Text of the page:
January 30, 2013 – This week, a federal judge ruled that assets of the company at the center of last year’s unprecedented fungal meningitis outbreak will be frozen indefinitely. An emergency injunction was placed on the New England Compounding Center (NECC) after the owners were accused of funneling more than $21 million out of the company’s assets before filing for bankruptcy in December. Last year’s meningitis outbreak, which was linked to tainted steroid pain injections processed by NECC, resulted in more than 700 illnesses and 45 confirmed deaths.
Compounding Pharmacy Recall Update 8/12/13: Texas-based compounding pharmacy Specialty Compounding, LLC, has issued a nationwide recall for all lots of medications it has processed since May 9. To date, at least 15 people have been diagnosed with a rare bacterial infection after being administered injections of calcium gluconate at a pair of Texas hospitals. In response to this and a number of other recent compounding pharmacy recalls, the FDA is asking Congress for increased oversight and authority over these operations.
What’s the problem?
On Monday, U.S. Bankruptcy Judge Henry J. Boroff placed an emergency injunction on NECC’s assets, effectively preventing the company’s owners from selling their homes or from spending $21 million in salary and shareholders distributions they received last year. The injunction also prevents three affiliated companies from paying money to NECC’s owners.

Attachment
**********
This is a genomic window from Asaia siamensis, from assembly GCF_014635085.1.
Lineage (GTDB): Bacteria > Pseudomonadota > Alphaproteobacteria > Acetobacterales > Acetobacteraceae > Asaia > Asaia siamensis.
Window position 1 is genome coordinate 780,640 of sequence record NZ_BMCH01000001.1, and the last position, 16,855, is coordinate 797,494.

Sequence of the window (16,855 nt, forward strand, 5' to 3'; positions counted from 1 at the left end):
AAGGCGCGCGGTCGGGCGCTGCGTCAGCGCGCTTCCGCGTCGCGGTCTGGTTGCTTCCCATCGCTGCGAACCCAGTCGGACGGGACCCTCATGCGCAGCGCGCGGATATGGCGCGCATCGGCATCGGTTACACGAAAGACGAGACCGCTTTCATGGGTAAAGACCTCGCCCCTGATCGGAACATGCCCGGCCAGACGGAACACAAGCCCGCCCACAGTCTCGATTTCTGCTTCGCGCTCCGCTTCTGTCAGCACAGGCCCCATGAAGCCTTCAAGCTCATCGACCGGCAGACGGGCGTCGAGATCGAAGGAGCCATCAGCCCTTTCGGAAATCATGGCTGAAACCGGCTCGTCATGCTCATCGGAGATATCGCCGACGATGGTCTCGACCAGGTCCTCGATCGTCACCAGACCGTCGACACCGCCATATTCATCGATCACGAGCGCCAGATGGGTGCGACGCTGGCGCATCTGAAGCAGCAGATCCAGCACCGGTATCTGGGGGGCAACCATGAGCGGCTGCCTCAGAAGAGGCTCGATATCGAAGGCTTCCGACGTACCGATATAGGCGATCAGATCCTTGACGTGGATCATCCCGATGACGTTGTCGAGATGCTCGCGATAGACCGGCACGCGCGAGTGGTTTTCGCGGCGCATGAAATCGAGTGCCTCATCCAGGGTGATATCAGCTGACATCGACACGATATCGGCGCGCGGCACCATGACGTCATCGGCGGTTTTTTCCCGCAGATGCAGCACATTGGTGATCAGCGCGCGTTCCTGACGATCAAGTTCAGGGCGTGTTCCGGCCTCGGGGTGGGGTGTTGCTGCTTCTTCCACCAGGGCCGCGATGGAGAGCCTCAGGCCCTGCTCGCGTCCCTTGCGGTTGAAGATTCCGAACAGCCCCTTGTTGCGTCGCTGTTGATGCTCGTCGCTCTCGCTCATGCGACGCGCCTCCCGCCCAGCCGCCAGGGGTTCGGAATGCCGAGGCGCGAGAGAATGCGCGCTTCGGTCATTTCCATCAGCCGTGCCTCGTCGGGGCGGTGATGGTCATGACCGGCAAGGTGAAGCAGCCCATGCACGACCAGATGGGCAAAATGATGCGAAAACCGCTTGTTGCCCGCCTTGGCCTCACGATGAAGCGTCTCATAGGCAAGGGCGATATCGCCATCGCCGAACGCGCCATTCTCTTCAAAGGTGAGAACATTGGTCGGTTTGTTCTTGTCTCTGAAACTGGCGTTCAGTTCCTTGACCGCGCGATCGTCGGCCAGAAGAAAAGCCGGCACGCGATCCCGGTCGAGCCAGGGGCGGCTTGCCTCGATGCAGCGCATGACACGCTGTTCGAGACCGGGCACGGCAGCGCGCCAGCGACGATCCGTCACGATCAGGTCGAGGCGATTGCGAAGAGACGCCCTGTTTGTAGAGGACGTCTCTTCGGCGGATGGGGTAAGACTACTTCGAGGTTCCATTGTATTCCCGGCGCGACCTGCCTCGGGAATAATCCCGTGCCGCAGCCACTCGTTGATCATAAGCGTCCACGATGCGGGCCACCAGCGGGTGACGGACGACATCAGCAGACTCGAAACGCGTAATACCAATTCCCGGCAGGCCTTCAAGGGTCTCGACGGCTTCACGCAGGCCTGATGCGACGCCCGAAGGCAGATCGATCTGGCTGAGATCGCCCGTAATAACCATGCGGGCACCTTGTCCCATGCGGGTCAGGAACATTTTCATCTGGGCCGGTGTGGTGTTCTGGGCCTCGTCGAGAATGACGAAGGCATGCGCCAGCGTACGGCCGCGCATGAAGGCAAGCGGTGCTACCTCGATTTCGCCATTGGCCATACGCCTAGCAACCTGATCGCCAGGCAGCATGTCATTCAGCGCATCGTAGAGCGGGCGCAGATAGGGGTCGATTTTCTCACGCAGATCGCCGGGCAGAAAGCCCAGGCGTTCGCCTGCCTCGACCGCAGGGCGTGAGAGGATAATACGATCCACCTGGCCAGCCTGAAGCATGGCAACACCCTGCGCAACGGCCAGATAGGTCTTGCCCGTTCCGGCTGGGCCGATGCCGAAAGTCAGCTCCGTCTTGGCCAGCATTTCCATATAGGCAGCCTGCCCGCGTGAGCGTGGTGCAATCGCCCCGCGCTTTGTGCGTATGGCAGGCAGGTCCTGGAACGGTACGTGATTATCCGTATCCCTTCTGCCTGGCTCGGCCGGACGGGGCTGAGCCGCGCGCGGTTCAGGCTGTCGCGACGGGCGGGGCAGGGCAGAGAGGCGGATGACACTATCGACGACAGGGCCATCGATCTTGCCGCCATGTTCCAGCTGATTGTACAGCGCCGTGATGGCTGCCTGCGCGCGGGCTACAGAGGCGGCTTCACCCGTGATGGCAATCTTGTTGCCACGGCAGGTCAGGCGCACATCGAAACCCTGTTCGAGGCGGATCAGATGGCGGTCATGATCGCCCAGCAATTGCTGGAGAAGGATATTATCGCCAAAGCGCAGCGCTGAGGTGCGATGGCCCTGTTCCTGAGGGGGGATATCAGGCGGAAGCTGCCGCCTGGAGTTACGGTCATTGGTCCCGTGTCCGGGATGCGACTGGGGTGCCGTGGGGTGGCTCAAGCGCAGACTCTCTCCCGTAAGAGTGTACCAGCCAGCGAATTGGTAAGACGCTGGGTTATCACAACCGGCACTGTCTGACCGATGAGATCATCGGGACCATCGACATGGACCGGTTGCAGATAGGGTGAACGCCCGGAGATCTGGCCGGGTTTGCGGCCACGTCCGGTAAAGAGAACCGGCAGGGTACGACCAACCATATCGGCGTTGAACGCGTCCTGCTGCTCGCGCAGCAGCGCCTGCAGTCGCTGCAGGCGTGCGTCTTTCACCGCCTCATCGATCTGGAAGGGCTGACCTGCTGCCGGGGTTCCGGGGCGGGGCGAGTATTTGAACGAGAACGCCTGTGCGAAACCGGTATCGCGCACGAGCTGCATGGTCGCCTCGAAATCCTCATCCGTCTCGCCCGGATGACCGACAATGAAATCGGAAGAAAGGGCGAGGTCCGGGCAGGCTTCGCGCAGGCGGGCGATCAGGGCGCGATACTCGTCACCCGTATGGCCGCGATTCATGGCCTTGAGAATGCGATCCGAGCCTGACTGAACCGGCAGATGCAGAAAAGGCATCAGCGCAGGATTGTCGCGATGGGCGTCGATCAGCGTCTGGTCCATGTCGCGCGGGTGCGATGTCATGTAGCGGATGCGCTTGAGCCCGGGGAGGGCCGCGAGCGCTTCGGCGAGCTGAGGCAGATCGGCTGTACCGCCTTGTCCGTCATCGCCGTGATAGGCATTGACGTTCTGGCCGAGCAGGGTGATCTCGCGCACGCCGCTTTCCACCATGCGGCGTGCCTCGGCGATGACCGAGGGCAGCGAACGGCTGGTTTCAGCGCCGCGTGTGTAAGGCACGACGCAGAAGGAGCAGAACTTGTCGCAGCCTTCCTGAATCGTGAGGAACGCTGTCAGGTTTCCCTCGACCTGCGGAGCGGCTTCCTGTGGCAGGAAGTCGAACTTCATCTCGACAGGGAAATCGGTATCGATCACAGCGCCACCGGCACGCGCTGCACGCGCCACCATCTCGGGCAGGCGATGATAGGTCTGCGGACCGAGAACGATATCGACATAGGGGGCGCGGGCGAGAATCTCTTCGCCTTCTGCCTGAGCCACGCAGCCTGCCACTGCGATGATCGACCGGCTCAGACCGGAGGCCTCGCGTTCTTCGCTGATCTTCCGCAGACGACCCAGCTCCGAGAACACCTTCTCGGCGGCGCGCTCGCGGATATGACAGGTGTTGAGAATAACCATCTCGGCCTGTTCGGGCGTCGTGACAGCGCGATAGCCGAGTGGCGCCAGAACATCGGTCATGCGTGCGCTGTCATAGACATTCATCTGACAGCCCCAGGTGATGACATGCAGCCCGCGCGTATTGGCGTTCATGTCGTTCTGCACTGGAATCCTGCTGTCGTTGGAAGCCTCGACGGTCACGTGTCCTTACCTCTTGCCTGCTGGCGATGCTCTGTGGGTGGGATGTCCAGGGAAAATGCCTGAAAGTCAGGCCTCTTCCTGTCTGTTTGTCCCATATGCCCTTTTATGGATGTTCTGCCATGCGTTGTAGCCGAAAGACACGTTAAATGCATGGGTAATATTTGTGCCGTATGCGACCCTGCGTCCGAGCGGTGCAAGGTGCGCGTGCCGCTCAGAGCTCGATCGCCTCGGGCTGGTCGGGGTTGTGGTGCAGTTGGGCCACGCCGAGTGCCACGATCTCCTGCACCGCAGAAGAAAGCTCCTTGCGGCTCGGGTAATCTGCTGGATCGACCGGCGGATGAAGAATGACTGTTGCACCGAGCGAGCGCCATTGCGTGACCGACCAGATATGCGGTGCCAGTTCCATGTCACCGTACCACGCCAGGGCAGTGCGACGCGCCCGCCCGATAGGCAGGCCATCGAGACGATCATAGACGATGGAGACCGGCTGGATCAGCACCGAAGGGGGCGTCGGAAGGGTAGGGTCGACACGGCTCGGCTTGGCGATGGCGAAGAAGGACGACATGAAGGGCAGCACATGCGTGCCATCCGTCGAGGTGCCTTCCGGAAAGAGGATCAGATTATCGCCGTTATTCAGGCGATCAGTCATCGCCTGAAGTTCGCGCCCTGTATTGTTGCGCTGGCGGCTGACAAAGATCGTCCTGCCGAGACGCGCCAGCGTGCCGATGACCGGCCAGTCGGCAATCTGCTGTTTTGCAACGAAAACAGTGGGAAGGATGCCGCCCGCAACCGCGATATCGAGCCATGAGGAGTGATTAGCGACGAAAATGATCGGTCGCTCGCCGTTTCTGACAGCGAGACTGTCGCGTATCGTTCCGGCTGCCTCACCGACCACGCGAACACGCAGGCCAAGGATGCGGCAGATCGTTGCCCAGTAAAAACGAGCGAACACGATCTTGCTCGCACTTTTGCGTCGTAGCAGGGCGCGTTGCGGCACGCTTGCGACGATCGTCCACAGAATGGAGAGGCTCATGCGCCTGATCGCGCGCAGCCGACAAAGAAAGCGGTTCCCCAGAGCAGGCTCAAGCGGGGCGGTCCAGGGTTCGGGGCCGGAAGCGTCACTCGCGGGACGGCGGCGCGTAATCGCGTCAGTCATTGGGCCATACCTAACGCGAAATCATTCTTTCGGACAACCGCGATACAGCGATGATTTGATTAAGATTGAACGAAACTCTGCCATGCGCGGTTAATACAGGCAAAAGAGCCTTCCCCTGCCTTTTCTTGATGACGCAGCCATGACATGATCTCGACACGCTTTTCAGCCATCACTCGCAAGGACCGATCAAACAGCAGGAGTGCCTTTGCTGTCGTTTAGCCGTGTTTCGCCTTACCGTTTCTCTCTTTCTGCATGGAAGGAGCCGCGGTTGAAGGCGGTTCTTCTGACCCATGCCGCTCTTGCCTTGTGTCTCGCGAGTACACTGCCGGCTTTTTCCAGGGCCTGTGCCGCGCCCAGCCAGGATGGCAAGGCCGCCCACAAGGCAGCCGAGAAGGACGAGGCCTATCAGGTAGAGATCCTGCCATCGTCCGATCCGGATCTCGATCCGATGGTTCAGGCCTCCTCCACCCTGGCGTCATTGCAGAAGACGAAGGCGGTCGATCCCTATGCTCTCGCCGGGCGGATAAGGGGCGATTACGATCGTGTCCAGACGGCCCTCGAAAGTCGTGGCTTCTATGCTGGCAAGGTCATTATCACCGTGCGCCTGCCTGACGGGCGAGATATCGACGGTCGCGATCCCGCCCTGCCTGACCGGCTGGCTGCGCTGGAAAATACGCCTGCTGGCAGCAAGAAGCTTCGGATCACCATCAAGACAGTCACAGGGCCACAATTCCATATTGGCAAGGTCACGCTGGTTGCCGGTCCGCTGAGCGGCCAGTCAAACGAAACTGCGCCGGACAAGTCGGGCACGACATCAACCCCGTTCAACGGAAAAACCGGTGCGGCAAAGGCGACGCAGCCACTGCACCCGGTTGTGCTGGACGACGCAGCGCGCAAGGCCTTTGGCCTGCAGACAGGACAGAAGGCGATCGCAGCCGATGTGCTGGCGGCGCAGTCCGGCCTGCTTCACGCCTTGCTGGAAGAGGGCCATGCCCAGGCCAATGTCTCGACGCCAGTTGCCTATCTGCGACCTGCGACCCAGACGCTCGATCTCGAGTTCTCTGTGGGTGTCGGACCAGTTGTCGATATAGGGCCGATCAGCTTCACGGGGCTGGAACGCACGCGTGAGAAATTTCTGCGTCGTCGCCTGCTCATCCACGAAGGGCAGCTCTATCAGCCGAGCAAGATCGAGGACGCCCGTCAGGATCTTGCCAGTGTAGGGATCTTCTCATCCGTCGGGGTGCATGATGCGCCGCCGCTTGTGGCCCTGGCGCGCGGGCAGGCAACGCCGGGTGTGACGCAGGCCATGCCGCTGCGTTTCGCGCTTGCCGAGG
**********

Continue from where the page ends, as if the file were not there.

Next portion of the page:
Last year’s fungal meningitis outbreak was first reported on in September, when a Tennessee man was diagnosed with a rare form of the disease whose source could not be traced. Eventually, the man’s doctors found evidence of fungal infection with a mold known as Aspergillus Fumigatus. A subsequent investigation linked the illness and several others to methylprednisolone acetate, a widely-prescribed injectable steroid painkiller that was processed at NECC’s plant in Framingham, Mass.
The company has been accused of distributing the tainted steroid medications, as well as playing the role of a stealth drug manufacturer. Under federal law, compounding pharmacies are supposed to make small lots of custom medications on a per-patient basis for local hospitals, but NECC was found to have distributed over 17,000 contaminated vials of methylprednisolone acetate nationwide. The company also allegedly employed sales representatives to pitch its products to hospitals and pain clinics around the country.
NECC is currently facing a growing number of lawsuits filed on behalf of survivors of the meningitis outbreak and relatives of those who died as a result of their illness. The company is also facing numerous state and federal investigations into its activities leading up to the outbreak.
On January 31, a panel of judges will hear oral arguments on whether all fungal meningitis lawsuits filed on the federal level should be consolidated for pretrial handling as part of a multidistrict litigation (MDL). NECC has voiced its support for consolidation, stating that it expects hundreds of lawsuits to be filed against it in courthouses around the country in the coming weeks and months. MDLs are designed to reduce duplicative discovery, avoid conflicting rulings by different judges, and to speed things though the litigation process as quickly as possible.